Act 3: Scene 6 S etting: The palace L ennox expresses his suspicions of Macbeth to an unnamed lord. The lord reports that Macduff, who refused to answer Macbeth’s summons, has gone to England to obtain the aid of King Edward and Lord Siward in order to remove the tyrant Macbeth and restore the Scottish crown to Malcolm.
Act 3 Journal After his vision of Banquo’s ghost in Scene 4, Macbeth finally accepts that “blood with have blood”. What does this phrase mean? It is relevant to today’s world? How?
Act 4: Scene 1 S etting: A witches’ haunt M acbeth revisits the witches, and they show him four apparitions that predict the future. The first apparition, an armed head, tells Macbeth to beware Macduff. The second, a bloody child, informs the king that no man born of a woman will be able to kill Macbeth. The third, a crowned child holding a tree, indicated that until Birnam wood comes to Dunsinane Hill, he will not be conquered. A fourth apparition depicts the initial prophecy of Banquo’s royal descendents. Macbeth learns of Macduff’s departure and orders the execution of Macduff’s family.
Act 4: Scene 2 S etting: Macduff’s castle A t Macduff’s castle, Ross tells Lady Macduff that Macduff has gone to England. She cannot understand why her husband left without explanation and accuses him of betraying his marriage vows. W hen Ross exits, mother and son exchange tender words, interrupted first by a messenger urging them to flee for their lives and then by murderers who stab the son and pursue Lady Macduff offstage.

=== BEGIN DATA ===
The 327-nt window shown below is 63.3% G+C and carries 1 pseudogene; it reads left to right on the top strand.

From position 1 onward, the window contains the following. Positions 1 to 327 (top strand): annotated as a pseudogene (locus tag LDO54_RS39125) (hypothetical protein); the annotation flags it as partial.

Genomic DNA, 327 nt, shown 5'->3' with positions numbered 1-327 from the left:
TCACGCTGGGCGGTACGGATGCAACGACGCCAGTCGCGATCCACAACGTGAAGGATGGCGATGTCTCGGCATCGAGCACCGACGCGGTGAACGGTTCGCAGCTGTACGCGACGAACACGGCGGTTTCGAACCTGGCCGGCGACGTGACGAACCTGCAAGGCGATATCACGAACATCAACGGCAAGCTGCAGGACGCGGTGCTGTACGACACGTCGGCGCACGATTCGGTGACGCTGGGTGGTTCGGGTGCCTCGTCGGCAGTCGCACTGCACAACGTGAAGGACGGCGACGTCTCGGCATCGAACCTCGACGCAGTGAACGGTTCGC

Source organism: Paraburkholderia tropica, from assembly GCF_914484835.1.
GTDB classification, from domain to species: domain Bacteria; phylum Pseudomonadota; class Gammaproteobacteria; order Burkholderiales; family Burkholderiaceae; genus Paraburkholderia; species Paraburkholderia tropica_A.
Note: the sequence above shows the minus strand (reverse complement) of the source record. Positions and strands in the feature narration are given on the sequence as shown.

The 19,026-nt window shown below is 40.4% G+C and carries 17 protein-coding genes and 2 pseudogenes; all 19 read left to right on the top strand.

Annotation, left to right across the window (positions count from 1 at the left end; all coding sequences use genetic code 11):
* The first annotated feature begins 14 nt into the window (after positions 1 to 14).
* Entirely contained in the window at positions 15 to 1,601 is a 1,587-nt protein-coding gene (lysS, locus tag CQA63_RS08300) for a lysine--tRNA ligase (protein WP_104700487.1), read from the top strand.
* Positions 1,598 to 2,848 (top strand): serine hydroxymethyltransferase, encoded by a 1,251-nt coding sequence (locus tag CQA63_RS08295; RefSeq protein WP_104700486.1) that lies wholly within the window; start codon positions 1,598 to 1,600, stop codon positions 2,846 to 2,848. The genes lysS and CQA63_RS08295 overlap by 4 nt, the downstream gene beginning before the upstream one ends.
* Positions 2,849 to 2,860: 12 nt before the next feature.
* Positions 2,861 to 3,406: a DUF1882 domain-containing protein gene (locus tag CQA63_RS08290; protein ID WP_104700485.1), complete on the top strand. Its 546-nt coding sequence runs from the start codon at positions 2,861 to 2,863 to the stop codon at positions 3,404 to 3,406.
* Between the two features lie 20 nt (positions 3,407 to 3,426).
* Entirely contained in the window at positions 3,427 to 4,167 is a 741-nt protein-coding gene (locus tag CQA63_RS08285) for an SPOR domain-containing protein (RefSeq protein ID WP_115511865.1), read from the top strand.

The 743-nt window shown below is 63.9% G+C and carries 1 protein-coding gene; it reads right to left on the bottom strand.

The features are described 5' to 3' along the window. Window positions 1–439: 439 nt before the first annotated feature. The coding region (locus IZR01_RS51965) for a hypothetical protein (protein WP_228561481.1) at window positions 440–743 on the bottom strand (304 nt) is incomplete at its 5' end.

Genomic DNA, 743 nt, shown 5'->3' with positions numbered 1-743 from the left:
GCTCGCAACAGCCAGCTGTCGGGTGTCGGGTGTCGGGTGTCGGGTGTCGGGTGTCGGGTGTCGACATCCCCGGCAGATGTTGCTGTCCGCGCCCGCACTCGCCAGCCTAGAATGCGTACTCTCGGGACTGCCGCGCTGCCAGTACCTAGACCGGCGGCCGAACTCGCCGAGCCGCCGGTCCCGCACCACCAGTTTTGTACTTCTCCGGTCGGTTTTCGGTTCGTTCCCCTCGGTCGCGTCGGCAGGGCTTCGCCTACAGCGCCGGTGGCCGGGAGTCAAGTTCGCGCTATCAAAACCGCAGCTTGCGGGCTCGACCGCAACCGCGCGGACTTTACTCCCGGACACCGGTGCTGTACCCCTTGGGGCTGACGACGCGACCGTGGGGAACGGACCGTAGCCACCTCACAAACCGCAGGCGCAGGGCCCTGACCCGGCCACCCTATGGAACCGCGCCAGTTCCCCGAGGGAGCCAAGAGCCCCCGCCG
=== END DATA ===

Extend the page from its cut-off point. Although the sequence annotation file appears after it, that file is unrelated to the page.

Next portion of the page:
Act 4: Scene 3 S etting: England, before the king’s palace M acduff attempts to secure Malcolm’s aid in fighting Macbeth, But Malcolm first tests Macduff’s loyalty to Scotland. A fter Macduff proves his integrity, Malcolm tells him an army is ready to attack Macbeth’s forces. R oss enters and tells Macduff that his wife, children, and servants have been murdered. T urning his shock and grief to anger, Macduff prays to meet Macbeth in battle.
Act 4 Journal What effect did the brutal murders of Lady Macduff and her son have on you? Have your feelings for Macbeth changed from the opening of the play until now? How do you account for your reaction?